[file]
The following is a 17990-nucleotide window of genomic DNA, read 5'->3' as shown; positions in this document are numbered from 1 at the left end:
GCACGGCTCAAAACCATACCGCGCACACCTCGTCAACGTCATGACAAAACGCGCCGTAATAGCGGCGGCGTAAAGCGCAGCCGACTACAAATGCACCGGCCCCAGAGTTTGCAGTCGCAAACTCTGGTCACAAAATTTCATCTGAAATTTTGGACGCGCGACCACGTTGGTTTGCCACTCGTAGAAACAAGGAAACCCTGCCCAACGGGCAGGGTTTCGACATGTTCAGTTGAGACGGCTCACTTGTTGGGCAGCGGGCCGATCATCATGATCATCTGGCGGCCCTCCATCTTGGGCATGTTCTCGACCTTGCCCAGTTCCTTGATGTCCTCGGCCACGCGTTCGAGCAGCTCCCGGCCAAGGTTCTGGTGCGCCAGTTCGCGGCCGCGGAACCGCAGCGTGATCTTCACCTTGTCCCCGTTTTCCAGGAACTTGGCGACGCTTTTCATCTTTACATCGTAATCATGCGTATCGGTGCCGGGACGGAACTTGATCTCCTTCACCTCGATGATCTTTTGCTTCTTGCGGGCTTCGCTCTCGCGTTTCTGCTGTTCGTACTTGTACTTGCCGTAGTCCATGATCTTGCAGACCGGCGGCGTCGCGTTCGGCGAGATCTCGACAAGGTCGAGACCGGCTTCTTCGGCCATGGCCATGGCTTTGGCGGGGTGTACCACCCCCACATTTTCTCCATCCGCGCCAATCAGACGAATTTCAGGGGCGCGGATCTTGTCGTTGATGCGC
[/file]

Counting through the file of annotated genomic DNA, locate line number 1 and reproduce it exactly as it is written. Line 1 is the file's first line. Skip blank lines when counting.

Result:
The following is a 17990-nucleotide window of genomic DNA, read 5'->3' as shown; positions in this document are numbered from 1 at the left end: